Yes, there’s always this feeling. In her case, she was planning to go ahead with a mastectomy, however, the doctor suggested that it wasn’t required. So, she undertook lymphadenectomy (removal of the lymph nodes) in the year 2016. Post the operation, her cancer relapsed in 2018 and she underwent chemotherapy sessions once again. Her situation worsened because of the side effects of the medication and 12 days before she passed away, she couldn’t recognise me anymore. Those were the times when we felt helpless. In such cases, doctors are the best judges to decide the mode of treatment. But we felt it could have been handled in a better way.
What kind of conversations did you have with her in the last stage?
There was never a last stage. Some days she was doing absolutely fine, whereas on the other days, she would not be doing well. My sister and I shared an amazing bond with her, where we could talk about anything. There were no inhibitions regarding any kind of topic.
But during one of our conversations, I was showing her some pictures of the convocation day of the previous batch and I remember her saying “I wish I’ll be there to see your convocation day.” That day is about to come and I will miss her immensely.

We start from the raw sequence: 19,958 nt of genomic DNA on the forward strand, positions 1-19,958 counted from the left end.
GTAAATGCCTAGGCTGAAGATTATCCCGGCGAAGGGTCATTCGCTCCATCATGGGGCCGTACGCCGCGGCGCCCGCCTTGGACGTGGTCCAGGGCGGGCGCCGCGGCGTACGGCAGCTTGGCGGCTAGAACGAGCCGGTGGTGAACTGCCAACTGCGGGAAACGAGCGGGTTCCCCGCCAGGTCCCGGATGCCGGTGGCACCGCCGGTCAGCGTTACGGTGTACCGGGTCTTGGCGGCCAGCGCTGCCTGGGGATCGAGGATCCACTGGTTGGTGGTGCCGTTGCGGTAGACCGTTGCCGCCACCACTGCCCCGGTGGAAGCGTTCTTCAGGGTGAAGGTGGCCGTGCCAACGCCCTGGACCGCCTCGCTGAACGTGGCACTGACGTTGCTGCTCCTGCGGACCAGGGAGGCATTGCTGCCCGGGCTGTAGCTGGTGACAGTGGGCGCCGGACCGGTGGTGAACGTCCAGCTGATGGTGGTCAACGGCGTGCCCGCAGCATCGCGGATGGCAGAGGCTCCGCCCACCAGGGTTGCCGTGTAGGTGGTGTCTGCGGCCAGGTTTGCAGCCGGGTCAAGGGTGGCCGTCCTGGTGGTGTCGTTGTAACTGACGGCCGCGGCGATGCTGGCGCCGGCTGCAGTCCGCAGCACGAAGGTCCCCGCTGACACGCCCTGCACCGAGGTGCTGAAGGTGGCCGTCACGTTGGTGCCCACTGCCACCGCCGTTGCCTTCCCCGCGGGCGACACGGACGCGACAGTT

Is there a particular memory that has stayed with you about how your mother handled everything?
After her chemotherapy sessions, my mom lost her hair. So, one day while the elections were going on, she asked us to buy her a wig so that she could go out to contest a vote. When she came back, she took it off, realising she didn’t need it. She was happy and confident being herself and embracing the new look that life had to offer.
One of your sketches (below) is captioned “Deathbeds are the prettiest of all.” Can you elaborate?
My mother passed away on September 24, 2018, and Inktober started from October 1, 2018. My sketches were in relation to her death. So, that day the word was ‘Chicken’ and I did not really know how to connect chicken with death. After putting much thought to it, I created a pretty plate with a bone on it. I would say it signifies the death of a bird and deathbeds always look pretty with flowers all around them. That is how the idea was conceptualized.